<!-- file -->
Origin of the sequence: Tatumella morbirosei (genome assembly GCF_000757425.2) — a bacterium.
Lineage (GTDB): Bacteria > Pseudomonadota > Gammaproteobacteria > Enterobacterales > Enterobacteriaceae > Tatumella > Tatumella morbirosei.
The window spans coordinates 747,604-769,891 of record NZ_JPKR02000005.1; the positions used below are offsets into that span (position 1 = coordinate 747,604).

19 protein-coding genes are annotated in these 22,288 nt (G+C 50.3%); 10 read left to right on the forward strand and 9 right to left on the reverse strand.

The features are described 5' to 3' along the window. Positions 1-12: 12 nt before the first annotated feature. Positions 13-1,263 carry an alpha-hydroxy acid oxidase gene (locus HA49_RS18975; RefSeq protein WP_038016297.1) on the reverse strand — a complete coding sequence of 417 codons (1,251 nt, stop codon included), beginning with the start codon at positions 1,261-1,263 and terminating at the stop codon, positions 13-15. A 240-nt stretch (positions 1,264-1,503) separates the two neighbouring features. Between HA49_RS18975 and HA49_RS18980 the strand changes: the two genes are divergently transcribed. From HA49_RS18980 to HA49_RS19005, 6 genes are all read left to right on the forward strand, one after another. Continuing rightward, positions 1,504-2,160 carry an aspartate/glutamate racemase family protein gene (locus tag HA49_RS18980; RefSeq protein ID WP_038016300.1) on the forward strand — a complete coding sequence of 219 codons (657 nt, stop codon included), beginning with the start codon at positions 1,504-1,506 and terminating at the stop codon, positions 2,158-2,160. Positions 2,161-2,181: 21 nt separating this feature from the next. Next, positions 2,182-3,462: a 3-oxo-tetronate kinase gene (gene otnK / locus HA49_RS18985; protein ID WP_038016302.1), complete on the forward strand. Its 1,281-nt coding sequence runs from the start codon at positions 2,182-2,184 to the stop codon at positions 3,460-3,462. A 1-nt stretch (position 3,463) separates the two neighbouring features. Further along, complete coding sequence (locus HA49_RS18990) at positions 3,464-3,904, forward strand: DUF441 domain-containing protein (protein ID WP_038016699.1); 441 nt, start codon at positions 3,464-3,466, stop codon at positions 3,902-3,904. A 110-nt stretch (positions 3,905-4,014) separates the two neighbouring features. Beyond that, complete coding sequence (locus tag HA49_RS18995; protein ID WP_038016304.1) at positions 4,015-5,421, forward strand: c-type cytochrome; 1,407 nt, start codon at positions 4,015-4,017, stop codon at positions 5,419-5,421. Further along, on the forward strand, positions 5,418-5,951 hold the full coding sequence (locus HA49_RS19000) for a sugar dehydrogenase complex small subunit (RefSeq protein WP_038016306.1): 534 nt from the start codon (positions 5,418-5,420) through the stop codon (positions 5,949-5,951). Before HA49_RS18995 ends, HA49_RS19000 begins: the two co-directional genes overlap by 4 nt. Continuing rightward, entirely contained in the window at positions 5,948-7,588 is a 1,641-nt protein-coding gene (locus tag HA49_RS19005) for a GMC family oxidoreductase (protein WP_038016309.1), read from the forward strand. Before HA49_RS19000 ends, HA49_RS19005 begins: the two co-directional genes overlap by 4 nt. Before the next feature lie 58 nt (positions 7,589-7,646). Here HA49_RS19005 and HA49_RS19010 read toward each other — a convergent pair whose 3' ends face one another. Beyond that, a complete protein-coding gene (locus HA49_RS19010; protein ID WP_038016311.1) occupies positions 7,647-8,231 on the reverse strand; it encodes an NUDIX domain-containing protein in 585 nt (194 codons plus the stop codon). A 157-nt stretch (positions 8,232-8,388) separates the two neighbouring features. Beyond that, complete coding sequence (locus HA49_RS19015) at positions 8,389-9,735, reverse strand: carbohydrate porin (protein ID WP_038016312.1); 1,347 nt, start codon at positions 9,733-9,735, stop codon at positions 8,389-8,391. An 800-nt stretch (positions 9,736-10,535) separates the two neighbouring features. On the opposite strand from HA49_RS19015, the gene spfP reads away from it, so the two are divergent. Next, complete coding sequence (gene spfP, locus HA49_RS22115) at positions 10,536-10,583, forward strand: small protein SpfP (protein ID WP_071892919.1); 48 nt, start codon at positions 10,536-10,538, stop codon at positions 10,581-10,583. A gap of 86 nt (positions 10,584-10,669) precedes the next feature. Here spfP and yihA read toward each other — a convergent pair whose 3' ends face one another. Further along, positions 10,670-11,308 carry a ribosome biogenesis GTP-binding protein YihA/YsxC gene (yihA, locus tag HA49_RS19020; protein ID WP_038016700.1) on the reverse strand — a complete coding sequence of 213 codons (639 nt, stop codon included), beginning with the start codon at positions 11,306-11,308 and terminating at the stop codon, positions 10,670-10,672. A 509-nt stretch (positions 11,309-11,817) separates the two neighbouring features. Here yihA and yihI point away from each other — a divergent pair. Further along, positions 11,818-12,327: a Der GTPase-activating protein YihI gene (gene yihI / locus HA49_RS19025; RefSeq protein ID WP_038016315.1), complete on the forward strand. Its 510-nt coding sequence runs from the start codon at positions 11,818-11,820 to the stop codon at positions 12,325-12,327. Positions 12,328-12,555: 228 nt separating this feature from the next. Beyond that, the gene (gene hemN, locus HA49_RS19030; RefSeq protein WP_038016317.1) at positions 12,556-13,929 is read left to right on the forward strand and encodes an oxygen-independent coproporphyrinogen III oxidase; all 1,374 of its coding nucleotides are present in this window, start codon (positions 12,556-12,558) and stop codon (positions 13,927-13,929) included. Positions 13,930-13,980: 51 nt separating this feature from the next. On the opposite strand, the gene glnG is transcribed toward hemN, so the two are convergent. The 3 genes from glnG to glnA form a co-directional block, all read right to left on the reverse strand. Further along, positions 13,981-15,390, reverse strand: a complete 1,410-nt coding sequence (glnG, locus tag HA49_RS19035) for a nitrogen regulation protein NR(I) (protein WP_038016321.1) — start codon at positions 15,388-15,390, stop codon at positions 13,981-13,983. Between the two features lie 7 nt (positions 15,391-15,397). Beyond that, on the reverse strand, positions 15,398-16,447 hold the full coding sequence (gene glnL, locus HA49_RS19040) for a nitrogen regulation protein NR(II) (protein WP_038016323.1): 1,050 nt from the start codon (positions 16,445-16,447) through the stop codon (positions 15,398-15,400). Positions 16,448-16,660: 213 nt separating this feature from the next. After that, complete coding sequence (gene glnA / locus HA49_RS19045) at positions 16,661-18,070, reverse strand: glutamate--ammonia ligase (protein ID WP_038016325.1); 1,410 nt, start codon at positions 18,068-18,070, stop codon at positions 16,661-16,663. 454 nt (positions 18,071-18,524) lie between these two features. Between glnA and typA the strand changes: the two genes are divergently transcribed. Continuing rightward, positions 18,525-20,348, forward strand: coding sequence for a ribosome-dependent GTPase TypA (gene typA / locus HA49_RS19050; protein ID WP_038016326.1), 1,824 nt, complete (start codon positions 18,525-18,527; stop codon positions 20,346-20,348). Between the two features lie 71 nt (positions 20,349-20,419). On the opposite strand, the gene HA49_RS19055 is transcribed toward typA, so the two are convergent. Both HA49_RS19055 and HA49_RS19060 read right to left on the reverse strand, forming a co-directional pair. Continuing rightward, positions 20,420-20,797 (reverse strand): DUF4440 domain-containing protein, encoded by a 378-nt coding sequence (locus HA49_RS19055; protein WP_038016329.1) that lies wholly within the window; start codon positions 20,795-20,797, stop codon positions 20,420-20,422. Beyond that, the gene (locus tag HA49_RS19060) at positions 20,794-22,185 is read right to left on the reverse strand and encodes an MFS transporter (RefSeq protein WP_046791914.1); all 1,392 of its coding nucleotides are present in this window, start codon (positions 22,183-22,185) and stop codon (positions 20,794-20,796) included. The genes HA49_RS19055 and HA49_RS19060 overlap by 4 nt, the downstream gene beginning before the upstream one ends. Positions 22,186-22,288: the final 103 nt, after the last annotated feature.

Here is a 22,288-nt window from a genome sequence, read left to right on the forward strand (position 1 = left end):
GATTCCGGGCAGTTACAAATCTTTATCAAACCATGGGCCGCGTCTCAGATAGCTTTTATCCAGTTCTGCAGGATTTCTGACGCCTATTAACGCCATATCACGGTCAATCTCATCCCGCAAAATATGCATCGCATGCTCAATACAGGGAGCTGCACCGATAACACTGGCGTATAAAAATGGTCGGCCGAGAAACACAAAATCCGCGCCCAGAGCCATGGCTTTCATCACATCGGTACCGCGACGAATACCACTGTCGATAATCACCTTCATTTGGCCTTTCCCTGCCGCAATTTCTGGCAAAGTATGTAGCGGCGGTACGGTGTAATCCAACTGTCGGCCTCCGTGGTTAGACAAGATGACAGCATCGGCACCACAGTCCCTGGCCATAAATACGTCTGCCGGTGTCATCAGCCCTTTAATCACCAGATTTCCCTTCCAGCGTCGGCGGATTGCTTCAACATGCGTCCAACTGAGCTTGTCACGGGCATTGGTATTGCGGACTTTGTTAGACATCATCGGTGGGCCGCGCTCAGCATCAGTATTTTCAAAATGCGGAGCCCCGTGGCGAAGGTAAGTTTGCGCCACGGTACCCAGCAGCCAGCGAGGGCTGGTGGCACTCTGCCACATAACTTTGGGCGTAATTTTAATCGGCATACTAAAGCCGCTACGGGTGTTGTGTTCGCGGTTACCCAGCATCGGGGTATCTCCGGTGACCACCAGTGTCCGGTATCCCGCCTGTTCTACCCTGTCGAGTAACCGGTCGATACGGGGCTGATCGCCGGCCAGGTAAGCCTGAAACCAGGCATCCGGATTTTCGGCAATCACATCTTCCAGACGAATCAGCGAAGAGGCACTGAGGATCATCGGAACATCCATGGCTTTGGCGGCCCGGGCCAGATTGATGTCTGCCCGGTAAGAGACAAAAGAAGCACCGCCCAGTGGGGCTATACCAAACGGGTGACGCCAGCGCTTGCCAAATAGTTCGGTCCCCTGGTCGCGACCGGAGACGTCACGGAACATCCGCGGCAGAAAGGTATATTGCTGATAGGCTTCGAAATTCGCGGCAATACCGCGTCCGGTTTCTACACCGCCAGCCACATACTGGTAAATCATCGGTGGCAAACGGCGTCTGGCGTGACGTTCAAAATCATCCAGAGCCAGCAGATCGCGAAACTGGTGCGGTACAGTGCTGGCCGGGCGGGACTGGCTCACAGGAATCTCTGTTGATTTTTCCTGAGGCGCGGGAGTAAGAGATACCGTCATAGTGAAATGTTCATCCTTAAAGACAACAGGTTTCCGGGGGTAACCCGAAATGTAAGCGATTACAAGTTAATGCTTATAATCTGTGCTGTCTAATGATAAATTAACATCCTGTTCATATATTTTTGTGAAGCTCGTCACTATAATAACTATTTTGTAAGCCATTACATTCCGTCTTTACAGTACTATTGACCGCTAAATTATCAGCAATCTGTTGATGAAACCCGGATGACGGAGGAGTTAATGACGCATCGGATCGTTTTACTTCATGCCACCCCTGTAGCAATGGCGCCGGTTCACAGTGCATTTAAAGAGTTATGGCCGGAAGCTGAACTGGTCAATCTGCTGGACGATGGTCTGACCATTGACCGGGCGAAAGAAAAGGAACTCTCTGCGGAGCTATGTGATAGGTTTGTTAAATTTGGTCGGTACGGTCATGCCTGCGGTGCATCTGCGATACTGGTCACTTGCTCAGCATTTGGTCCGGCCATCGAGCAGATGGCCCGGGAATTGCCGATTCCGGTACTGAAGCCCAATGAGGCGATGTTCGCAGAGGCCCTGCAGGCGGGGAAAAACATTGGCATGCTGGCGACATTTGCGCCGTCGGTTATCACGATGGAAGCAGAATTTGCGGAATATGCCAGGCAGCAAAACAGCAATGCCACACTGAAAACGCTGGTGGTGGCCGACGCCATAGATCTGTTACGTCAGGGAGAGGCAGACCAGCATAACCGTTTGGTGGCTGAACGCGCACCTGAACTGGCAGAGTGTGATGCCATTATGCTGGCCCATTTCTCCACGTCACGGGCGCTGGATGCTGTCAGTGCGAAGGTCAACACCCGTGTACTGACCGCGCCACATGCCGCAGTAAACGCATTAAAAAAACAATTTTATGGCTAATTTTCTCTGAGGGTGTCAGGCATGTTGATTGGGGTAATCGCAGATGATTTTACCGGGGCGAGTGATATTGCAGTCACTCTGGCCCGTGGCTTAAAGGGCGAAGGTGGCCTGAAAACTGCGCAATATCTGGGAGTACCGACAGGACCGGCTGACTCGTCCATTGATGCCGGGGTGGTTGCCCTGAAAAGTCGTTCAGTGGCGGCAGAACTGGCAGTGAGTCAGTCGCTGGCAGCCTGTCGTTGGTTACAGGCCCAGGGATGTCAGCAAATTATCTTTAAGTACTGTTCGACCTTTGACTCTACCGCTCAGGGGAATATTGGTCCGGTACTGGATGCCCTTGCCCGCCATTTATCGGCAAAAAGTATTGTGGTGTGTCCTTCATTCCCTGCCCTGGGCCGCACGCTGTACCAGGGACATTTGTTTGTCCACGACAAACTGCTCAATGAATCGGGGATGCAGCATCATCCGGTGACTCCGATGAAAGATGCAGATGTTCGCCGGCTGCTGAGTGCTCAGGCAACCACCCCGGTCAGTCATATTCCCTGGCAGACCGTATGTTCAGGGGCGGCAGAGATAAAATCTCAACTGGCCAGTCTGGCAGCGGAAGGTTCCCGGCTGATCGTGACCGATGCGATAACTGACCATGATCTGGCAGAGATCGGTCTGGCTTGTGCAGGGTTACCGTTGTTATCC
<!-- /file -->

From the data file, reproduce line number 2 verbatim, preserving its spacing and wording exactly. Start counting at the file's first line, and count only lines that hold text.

Lineage (GTDB): Bacteria > Pseudomonadota > Gammaproteobacteria > Enterobacterales > Enterobacteriaceae > Tatumella > Tatumella morbirosei.